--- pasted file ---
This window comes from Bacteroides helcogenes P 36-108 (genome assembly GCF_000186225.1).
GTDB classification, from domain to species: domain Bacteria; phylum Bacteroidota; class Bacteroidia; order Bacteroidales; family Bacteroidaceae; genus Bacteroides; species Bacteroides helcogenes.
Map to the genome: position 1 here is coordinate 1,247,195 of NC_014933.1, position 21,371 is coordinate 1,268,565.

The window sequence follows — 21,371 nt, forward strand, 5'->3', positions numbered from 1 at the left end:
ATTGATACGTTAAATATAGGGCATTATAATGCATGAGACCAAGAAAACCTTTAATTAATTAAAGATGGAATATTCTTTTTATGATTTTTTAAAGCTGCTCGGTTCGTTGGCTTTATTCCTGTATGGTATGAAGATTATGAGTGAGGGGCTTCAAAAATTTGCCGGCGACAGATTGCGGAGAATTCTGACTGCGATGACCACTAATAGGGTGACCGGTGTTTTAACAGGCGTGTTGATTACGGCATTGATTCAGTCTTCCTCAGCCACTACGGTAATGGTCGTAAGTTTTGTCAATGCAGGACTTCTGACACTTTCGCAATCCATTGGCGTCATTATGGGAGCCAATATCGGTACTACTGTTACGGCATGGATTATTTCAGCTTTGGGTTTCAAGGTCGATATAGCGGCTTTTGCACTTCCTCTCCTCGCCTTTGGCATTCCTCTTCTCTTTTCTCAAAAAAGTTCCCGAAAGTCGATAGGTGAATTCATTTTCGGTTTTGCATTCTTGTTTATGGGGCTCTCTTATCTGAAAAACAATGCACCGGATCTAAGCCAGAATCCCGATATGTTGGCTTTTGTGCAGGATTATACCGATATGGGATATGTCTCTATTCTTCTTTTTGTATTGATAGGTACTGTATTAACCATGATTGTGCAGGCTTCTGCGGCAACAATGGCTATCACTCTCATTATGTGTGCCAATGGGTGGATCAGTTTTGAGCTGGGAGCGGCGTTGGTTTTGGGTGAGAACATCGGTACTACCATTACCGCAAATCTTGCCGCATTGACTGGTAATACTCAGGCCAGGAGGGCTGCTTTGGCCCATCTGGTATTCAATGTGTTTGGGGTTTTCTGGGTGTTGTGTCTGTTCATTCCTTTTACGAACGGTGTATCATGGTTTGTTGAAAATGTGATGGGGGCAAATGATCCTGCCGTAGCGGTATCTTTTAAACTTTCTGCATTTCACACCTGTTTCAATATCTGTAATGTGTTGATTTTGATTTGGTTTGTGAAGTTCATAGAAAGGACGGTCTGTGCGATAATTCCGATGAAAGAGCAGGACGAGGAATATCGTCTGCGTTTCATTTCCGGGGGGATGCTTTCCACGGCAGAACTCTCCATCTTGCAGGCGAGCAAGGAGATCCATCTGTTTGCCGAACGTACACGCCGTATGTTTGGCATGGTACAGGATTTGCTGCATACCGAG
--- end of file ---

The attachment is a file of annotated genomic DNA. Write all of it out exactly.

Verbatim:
This window comes from Bacteroides helcogenes P 36-108 (genome assembly GCF_000186225.1).
GTDB classification, from domain to species: domain Bacteria; phylum Bacteroidota; class Bacteroidia; order Bacteroidales; family Bacteroidaceae; genus Bacteroides; species Bacteroides helcogenes.
Map to the genome: position 1 here is coordinate 1,247,195 of NC_014933.1, position 21,371 is coordinate 1,268,565.

The window sequence follows — 21,371 nt, forward strand, 5'->3', positions numbered from 1 at the left end:
ATTGATACGTTAAATATAGGGCATTATAATGCATGAGACCAAGAAAACCTTTAATTAATTAAAGATGGAATATTCTTTTTATGATTTTTTAAAGCTGCTCGGTTCGTTGGCTTTATTCCTGTATGGTATGAAGATTATGAGTGAGGGGCTTCAAAAATTTGCCGGCGACAGATTGCGGAGAATTCTGACTGCGATGACCACTAATAGGGTGACCGGTGTTTTAACAGGCGTGTTGATTACGGCATTGATTCAGTCTTCCTCAGCCACTACGGTAATGGTCGTAAGTTTTGTCAATGCAGGACTTCTGACACTTTCGCAATCCATTGGCGTCATTATGGGAGCCAATATCGGTACTACTGTTACGGCATGGATTATTTCAGCTTTGGGTTTCAAGGTCGATATAGCGGCTTTTGCACTTCCTCTCCTCGCCTTTGGCATTCCTCTTCTCTTTTCTCAAAAAAGTTCCCGAAAGTCGATAGGTGAATTCATTTTCGGTTTTGCATTCTTGTTTATGGGGCTCTCTTATCTGAAAAACAATGCACCGGATCTAAGCCAGAATCCCGATATGTTGGCTTTTGTGCAGGATTATACCGATATGGGATATGTCTCTATTCTTCTTTTTGTATTGATAGGTACTGTATTAACCATGATTGTGCAGGCTTCTGCGGCAACAATGGCTATCACTCTCATTATGTGTGCCAATGGGTGGATCAGTTTTGAGCTGGGAGCGGCGTTGGTTTTGGGTGAGAACATCGGTACTACCATTACCGCAAATCTTGCCGCATTGACTGGTAATACTCAGGCCAGGAGGGCTGCTTTGGCCCATCTGGTATTCAATGTGTTTGGGGTTTTCTGGGTGTTGTGTCTGTTCATTCCTTTTACGAACGGTGTATCATGGTTTGTTGAAAATGTGATGGGGGCAAATGATCCTGCCGTAGCGGTATCTTTTAAACTTTCTGCATTTCACACCTGTTTCAATATCTGTAATGTGTTGATTTTGATTTGGTTTGTGAAGTTCATAGAAAGGACGGTCTGTGCGATAATTCCGATGAAAGAGCAGGACGAGGAATATCGTCTGCGTTTCATTTCCGGGGGGATGCTTTCCACGGCAGAACTCTCCATCTTGCAGGCGAGCAAGGAGATCCATCTGTTTGCCGAACGTACACGCCGTATGTTTGGCATGGTACAGGATTTGCTGCATACCGAG